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Grist List: Look what we found.


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Russian rivers are clogged with frozen oil

Whatever terrors the U.S. oil industry might come up with, the Russian oil industry is worse. Greenpeace's Jon Burgwald recently visited Usinsk, a frigid city that's a major Russian oil outpost. The oil pollution is so bad in this area that thawing rivers run black with oil. There's even oil ice, which you can see in this footage:

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World’s oldest trees face country’s worst smog

Sequoia National Park can lay claim to two superlatives -- its redwoods are the oldest single organisms on the planet and its air quality is the worst of any national park in the country.

The smog pollution in the park is so bad that levels reach L.A.-worthy heights.

The park might seem like it's in the middle of nowhere. But that nowhere happens to be right near the San Joaquin Valley, which is full of food-processing plants, diesel-burning freight trains, and trucks driving down one of the busiest highways in the country.

Read more: Pollution

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Critical List: Prius is world’s third most popular car; irradiated tuna hit the U.S.

Gas should only get cheaper as the summer begins.

The Toyota Prius is now the world's third best-selling car.

Bluefin tuna caught off the coast of California have Fukushima radiation in them. (Not much though.)

One expert says that those massive dolphin die-offs in Peru were caused by sonar from oil exploration.

Where there’s fracking, there’s companies who clean up fracking wastewater. Job creation!

Read more: Uncategorized

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You can identify poor neighborhoods from space

Tim De Chant at Per Square Mile has noted that rich urban areas have way, way more trees than poor areas in the same city. In fact, the difference is so stark that income inequality can be seen from space. The satellite images above are low-income West Oakland and high-income Piedmont, and I probably don't have to tell you which is which.

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Fast-food burgers have tripled in size since the 1950s

According to this chart from the CDC, fast-food burgers have more than tripled in size since the 1950s, going from four ounces (i.e. a quarter pound) to a whopping 12. And if you think that's bad, the average soda is six times as big as it used to be.

Read more: Food

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Help name this ridiculous baby seal

When this seal pup arrived at the New England Aquarium, he was orphaned, underweight, and blind in one eye, and his unusual mottled coat wasn't thick enough to keep him warm. Now he's getting healthy and adorable (you can see him playing with a toy and kicking himself in the head like an itchy dog in the video below). But he still doesn't have a name to go with his goofy little face, and the aquarium is soliciting suggestions.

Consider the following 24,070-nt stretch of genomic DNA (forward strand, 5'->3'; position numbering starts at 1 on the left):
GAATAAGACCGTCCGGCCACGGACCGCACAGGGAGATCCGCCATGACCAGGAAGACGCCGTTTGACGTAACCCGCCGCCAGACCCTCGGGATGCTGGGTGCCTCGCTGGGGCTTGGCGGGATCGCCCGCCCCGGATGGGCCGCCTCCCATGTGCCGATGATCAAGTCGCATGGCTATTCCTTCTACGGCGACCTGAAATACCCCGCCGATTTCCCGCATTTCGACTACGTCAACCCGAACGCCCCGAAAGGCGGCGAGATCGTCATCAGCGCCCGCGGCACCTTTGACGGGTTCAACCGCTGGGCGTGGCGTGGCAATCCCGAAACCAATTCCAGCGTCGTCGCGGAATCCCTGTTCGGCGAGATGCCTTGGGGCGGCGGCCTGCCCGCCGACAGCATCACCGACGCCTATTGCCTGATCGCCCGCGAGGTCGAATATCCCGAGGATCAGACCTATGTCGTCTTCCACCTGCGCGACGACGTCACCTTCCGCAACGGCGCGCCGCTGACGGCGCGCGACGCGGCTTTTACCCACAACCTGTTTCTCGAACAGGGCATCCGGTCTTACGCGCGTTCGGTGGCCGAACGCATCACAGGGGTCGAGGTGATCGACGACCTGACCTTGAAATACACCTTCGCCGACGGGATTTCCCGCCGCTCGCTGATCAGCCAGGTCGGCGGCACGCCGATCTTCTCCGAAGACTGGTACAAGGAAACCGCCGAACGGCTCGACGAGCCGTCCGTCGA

Read more: Animals

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Play with your food by tattooing a banana

How do you make fruits and vegetables fun, instead of just good for you and better for the planet than meat? Well, probably not by doing elaborate tattoo designs on a banana. But it's easy, so why not?

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Cape Cod woman finds bike she lost 40 years ago

Forty years ago, in 1970, little Lisa Brown was riding her totally rad banana-seat bike through the woods of Cape Cod. She approached the Herring River, but the only way to cross it was a rickety plank board bridge. When Brown started out on the bridge it was two feet wide, but halfway across it narrowed to 12 inches, and she had to turn just a little bit to stay on track.

In a split second, she was in the river.

"I went in with the bike, I floated to the surface, I kicked away from the bike, and I must have pushed it down way into the mud," she told Cape Cod Times.

Brown came out "smelling like a snapping turtle,” and her bike was nowhere to be found. Until one recent day, when her wife Deirdre spotted a glint of metal off a nearby path.

Read more: Biking

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Critical List: Record carbon dioxide emissions in 2011; eating dirt is normal

2011 saw a record high in carbon dioxide emissions, with China’s contribution growing the most.

Climate change is a boon for one species, at least: The brown argus butterfly, previously rare, has been staking out more turf for itself as the areas north of its range become warmer and more hospitable.

With the chair of the Nuclear Regulatory Commission on his way out, the president nominated Allison Macfarlane to take his place.

Negotiations for the Rio+20 summit are "painfully slow," says U.N. Secretary General Ban Ki-Moon.

Read more: Uncategorized